- [Intraoperative OCT of a Mittendorf dot with persistent hyaloid artery]. [Case Reports]
- JFJ Fr Ophtalmol 2016; 39(1):109-10
- Dystrophic hyaloid artery remnants and other abnormalities in a buphthalmic eye with retinoblastoma. [Case Reports]
- SOSurv Ophthalmol 2014 Nov-Dec; 59(6):636-42
- Partial persistence of the hyaloid artery unaccompanied by hyperplastic primary vitreous has not been previously reported in association with retinoblastoma. We describe an 18-month-old child with su…
Partial persistence of the hyaloid artery unaccompanied by hyperplastic primary vitreous has not been previously reported in association with retinoblastoma. We describe an 18-month-old child with such a finding who had a retinoblastoma that was undifferentiated, extensively necrotic, heavily calcified, and completely filled the eyeball. The enucleated globe harbored a nonperfused, fossilized remnant of the hyaloid artery due to DNA/calcium deposition in the vascular wall. This structure inserted into a lenticular, extracapsular, fibrous plaque corresponding to a Mittendorf dot. The tumor had induced a placoid cataractous lens, obliterated the anterior and posterior chambers, caused glaucoma leading to buphthalmos, and extended into the optic nerve and extraocularly to involve the orbit. We conclude that the retinoblastoma arose early in ocular morphogenesis, at around 4 months gestation, when the programmed involution of the hyaloid artery begins. This process would typically end at 7-8 months gestation, but was aborted by the tumor. The patient died 6 weeks after surgery without receiving further treatment because of the parents' resistance.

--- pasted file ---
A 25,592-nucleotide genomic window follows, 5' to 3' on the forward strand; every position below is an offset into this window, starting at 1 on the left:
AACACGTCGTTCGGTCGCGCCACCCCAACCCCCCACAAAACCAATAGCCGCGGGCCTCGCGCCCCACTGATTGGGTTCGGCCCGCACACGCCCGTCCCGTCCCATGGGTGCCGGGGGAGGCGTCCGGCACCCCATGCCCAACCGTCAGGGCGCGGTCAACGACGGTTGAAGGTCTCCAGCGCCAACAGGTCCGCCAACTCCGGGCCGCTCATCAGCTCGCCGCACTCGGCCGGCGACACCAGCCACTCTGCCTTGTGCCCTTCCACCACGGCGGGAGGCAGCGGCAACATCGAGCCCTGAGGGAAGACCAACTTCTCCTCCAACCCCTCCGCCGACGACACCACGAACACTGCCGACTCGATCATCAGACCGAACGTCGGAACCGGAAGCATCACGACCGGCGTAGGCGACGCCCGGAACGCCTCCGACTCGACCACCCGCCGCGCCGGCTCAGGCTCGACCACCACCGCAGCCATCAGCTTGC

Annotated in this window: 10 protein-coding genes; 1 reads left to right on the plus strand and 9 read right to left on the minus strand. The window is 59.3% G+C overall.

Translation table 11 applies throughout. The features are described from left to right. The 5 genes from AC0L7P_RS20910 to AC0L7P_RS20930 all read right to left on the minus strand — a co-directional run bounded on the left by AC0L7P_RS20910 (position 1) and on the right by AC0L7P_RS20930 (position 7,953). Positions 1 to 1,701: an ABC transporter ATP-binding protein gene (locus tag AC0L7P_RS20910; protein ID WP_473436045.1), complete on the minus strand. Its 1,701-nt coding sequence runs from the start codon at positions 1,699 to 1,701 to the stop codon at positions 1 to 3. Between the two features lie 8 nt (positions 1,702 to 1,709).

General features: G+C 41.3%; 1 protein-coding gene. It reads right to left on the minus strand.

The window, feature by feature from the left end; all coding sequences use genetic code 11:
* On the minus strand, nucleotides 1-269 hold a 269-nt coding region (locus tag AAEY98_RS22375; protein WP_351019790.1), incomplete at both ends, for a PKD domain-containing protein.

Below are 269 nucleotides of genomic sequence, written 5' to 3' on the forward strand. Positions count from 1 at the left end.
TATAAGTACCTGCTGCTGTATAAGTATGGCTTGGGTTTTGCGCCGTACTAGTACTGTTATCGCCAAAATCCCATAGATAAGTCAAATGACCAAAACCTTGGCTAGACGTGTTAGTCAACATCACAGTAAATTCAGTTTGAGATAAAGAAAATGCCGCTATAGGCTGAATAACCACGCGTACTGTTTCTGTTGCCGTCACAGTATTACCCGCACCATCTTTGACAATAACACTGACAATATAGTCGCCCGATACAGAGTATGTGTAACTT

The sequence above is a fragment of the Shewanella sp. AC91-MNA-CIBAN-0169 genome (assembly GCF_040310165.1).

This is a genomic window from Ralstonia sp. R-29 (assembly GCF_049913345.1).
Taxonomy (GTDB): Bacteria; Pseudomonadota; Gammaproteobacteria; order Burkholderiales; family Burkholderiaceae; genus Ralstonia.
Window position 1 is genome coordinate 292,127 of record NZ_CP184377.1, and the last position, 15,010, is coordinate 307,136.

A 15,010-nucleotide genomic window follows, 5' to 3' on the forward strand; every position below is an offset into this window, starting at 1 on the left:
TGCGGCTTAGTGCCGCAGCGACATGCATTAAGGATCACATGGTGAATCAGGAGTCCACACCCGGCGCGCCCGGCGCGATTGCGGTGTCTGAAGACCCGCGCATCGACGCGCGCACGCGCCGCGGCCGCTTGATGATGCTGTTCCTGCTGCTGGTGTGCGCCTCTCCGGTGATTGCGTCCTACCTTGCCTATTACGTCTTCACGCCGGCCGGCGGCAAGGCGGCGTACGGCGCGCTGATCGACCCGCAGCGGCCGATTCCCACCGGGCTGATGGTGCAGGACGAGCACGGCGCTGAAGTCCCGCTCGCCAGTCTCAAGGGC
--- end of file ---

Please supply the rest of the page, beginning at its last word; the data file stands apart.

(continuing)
- Morning glory disk anomaly with ipsilateral capillary hemangioma, agenesis of the internal carotid artery, and Horner syndrome: a variant of PHACES syndrome? [Case Reports]
- JAJ AAPOS 2008; 12(5):528-30
- We describe a 6-week-old girl with a right upper lid capillary hemangioma, ipsilateral morning glory disk anomaly, microphthalmos, Mittendorf dot, and Horner syndrome. The ipsilateral internal caroti…
We describe a 6-week-old girl with a right upper lid capillary hemangioma, ipsilateral morning glory disk anomaly, microphthalmos, Mittendorf dot, and Horner syndrome. The ipsilateral internal carotid artery was also found to be absent. To our knowledge, this is the first patient to be reported with this group of findings. We suggest that this represents an overlap between morning glory disk and intracranial vascular abnormalities, a recognized association, and PHACES syndrome (posterior fossa malformations, hemangiomas, arterial anomalies, cardiac defects, eye, and sternal abnormalities). We discuss the common embryological basis for these abnormalities, which point to a widespread but highly variable disorder of mesodermal differentiation.
- Branch retinal artery occlusion by diathermy of a persistent hyaloid artery. [Case Reports]
- AJAm J Ophthalmol 1997; 124(3):415-6
- CONCLUSIONS: Diathermy of a persistent hyaloid artery may be complicated by the occlusion of a branch retinal artery. In similar cases, atypical branches of retinal arteries must be considered. Dissection of the anomaly from the posterior lens capsule should be performed without coagulation or perhaps endoscopically if visualization is obscured by a Mittendorf dot.